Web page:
Air supremacy established, US forces prepared to launch riskier helicopter and ground-based operations in Afghanistan amid new calls by Taliban and Al Qaeda leaders urging Muslims worldwide to fight a holy war against the US. President Bush, meanwhile, unveiled a terrorist "most wanted" list and narrowed Congressional access to classified briefings.
Emboldened by what defense officials say is an 85 percent success rate and virtually no opposition, US fighter jets struck additional targets in Afghanistan. Flying missions in daylight, the planes have secured air supremacy over Afghan skies, US officials say, though the Taliban claim otherwise. US strikes, which The Washington Post reports are spurring refugee movement toward Pakistan, have also aided Northern Alliance efforts to push their rebel forces south, The Christian Science Monitor reports. Though US Defense Secretary Donald Rumsfeld has been wary of using US troops to support a political faction, Afghan rebels are counting on US air cover to step up their attacks on Taliban strongholds in southern Afghanistan.
Though he hasn't offered any specifics, President George W. Bush notified Congress Tuesday of his decision to deploy grounds troops for combat. Part of the ground effort encouraging Taliban defections is already being conducted by CIA intelligence agents, The Washington Post reports.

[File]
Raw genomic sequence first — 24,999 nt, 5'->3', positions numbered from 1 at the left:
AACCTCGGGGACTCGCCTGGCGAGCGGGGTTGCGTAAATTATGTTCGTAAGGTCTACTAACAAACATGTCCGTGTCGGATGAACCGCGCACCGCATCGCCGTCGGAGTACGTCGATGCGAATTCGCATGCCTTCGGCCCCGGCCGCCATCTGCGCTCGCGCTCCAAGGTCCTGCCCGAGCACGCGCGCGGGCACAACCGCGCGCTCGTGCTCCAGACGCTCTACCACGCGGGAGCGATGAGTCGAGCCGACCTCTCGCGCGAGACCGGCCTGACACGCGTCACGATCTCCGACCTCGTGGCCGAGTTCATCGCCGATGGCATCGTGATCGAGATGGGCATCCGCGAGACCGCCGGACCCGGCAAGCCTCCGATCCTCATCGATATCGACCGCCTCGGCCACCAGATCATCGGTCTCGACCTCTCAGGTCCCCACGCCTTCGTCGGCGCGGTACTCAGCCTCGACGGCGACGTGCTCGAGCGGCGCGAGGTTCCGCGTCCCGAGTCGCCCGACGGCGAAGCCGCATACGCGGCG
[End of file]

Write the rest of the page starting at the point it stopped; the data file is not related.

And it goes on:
Before ground combat begins, US forces will likely rely on risky helicopter missions [link requires registration] to search and destroy forces allied with Osama bin Laden, The New York Times reports. The Times also explores military action the US might take in other countries [link requires registration] such as Indonesia, the Phillipines, and Malaysia to rout terrorists around the globe. In fact, US ambassador to the United Nations John D. Negroponte told Iraqi envoy Mohammed Douri "you will be defeated" if Iraq assists anti-American forces.
The threat of intensified action, however, has done little to sap the spirits of Mullah Mohammad Omar, the Taliban's reclusive leader profiled in Wednesday's Monitor. Nor has it quelled the ambitions of bin Laden and his Al Qaeda spokesman, who pledged further hijackings of US commercial planes and urged Muslims worldwide to launch a "jihad," or holy war, against the US. But the Al Qaeda call to arms, coupled with the Taliban's announcement it was giving free rein to bin Laden to coordinate a holy war, met with little initial Muslim support around the globe. The Palestinian Information Center reports on the challenges the Palestinian community is facing as it confronts calls to attack America. Palestinian police killed six anti-American protesters, The Jerusalem Post reports, and Pakistani police killed three and injured nine protesters, according to the Dawn newspaper.
US leaders will gain a better sense of Muslim support for their military plans after an emergency conference of Muslim leaders concludes in Qatar. Tony Blair met with Oman leader Sultan Qaboos in a new drive for Arab support, even as British officials investigated death threats against the British prime minister.